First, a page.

In the Eighties houses were hacked up into flats: now they're being stuck back together. KATE WORSLEY on the trend for deconversion
The thousands of period houses that were converted into flats in the Eighties are getting a new lease of life in the Nineties by the trend to deconvert. People who can't afford to trade up to a house in their area are opting to double their living space by buying up a neighbouring flat and knocking them together.

"I don't know if it's a Zeitgeist thing, but the idea of staying near friends and family seems right at the moment," says Mariella Baker, 37, who is "deconverting" two flats in north London.

The fierce state of the property market is contributing to the mood. Estate agents in popular areas are favouring first-time buyers more than ever, so if you have a property to sell you are likely to be left behind. But the flat that is a millstone round your neck could become a stepping stone to a more spacious future.

Deconvert, and you get to save thousands of pounds in estate agents' fees, design the home you want and continue to support your favourite local takeaway. Your neighbour may be keen to sell up while prices are high. And unless you're planning to convert a house full of bedsits into a palace, which would dramatically alter an area's social mix, you should have the local authority on your side. Councils are acutely conscious that too many flat conversions lead to parking problems, noise pollution and a transient population.

"We welcome it with open arms," confirms the Haringey council planning office in north London. "A council in any built-up urban area would say the same, especially if it positively improved the local amenities for the neighbourhood in terms of easing congestion and so on."

Transforming two flats into a single house also goes down well, since it counts as restoring to original use. If you are lucky you may live in an "area of restricted conversion" which councils are eager to see revert to larger units.

Most importantly, you get the home you want without having to move. Jo Driscoll deconverted last year, having outgrown the one-bed second-floor flat in Notting Hill, west London, she bought when she was 24. "The area has improved immensely since I've been here. I'm within minutes of all the groovy stuff, and as a single person I can't imagine moving."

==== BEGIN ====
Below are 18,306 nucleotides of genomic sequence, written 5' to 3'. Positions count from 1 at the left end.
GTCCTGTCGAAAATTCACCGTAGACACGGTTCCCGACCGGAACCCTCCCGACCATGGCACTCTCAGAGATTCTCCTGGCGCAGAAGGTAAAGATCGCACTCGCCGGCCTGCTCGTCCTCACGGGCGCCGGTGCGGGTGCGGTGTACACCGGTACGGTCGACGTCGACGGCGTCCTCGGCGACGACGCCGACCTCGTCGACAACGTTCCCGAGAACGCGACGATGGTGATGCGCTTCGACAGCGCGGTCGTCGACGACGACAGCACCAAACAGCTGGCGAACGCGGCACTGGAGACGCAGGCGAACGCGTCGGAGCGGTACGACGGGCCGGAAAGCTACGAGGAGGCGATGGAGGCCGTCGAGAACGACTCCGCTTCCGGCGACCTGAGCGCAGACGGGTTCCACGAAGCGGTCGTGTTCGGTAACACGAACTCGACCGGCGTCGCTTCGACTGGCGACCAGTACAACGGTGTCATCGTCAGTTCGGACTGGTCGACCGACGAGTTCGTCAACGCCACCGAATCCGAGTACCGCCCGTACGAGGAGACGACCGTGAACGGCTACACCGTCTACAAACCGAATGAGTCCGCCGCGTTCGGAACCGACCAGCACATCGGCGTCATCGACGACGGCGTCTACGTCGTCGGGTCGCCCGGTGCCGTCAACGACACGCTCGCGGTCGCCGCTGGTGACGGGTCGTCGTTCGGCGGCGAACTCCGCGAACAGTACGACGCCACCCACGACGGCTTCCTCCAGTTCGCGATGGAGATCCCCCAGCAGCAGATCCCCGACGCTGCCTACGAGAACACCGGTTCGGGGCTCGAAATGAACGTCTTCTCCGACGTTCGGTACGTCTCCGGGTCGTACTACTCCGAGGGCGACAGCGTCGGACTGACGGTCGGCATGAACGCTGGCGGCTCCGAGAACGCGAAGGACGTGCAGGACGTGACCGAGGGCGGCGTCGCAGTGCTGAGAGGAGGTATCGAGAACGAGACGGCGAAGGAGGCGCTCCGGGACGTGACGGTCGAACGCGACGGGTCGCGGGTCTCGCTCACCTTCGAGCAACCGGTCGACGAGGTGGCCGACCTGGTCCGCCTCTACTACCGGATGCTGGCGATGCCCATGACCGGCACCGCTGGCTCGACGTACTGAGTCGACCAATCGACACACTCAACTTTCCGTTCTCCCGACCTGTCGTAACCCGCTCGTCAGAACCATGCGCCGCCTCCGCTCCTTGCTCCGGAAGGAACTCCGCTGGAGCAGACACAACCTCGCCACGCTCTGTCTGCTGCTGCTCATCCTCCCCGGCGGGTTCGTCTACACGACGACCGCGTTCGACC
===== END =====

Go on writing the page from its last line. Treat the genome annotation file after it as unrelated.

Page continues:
She was looking around to rent when she heard the flat upstairs was for sale. Now she has a stunning two-bed, two-bath maisonette in an area where flats with good proportions and quality detailing are highly sought after.

"To buy a place like this would cost a huge amount of money and you would be paying for the work that someone else did," she says. "It wasn't bad before but now, because of the incredible proportions, it's got that wow factor."

Driscoll, who is head of design at BAA, had strong ideas about how she wanted the place to look. Luckily, she also had good contacts who provided her with builders who turned the job around in three months for pounds 35,000. Even for a design professional it was still a stressful process. "Making a million decisions by day and coming home at 8 or 9pm and having to make more is not to be embarked upon lightly," she warns.

Actor and theatre director Cal McCrystal, 40, decided to deconvert because he couldn't find another flat he liked as much as the one-bed garden flat he had already lovingly done up in Muswell Hill, north London. After his partner moved in last year they looked for something larger in the N6 enclave known as the Miltons. But properties there were moving so fast they soon found themselves priced out. McCrystal tried and failed to buy the flat next to his on the ground floor, but is about to exchange on the small one-bed flat upstairs, which had been let out for years, for pounds 105,000.

He plans an "operatic" staircase linking the two floors on the site of his current cubbyhole kitchen. His total budget is pounds 20,000, bringing their mortgage commitments up to pounds 155,000. To save money he plans to do another pounds 10,000 worth of work himself. "Like most actors I can turn my hand to just about anything," he says.

Deconvert and you avoid dealing with estate agents and removal men, but still risk the misery of the chain purchase and the British builder. "The whole process took weeks longer because of someone further up the chain. And we've had five sets of builders in but only one phoned back, with a vague quote that made no sense," wails Mariella Baker, who has just bought the two-bed maisonette with garden to the rear of her one-bed ground- floor flat near Hampstead Heath, north London. Despite the fact that no work has been done yet, they've still made money: while her flat had been on the market for pounds 90,000 and the other flat cost pounds 120,000, the joint valuation is now pounds 215,000.

She is relieved that she didn't have to uproot herself just to get a few more bedrooms. "And this way we end up with somewhere quite quirky too, which appeals to us."


n Whose flat do you have your eye on? Check out the owner. Perhaps the property is let and they want to cash in. (Remind them they avoid estate agents fees this way.)

n If both flats are leasehold, buying the freehold will give you more freedom.

n Planning permission isn't always essential, especially if there are no exterior changes. The district surveyor needs to make sure you conform with building regulations.

n Your mortgage will get complicated so find a good broker. One solution is to remortgage your property to fund the deposit, get a second mortgage on the new property; then when the deconversion is complete, replace both with a new mortgage.

n When working out your final mortgage, your lender may undervalue the newly joined properties. More realistic quotes from local estate agents may change their minds.

n Notify utilities, and check your council tax band for any changes.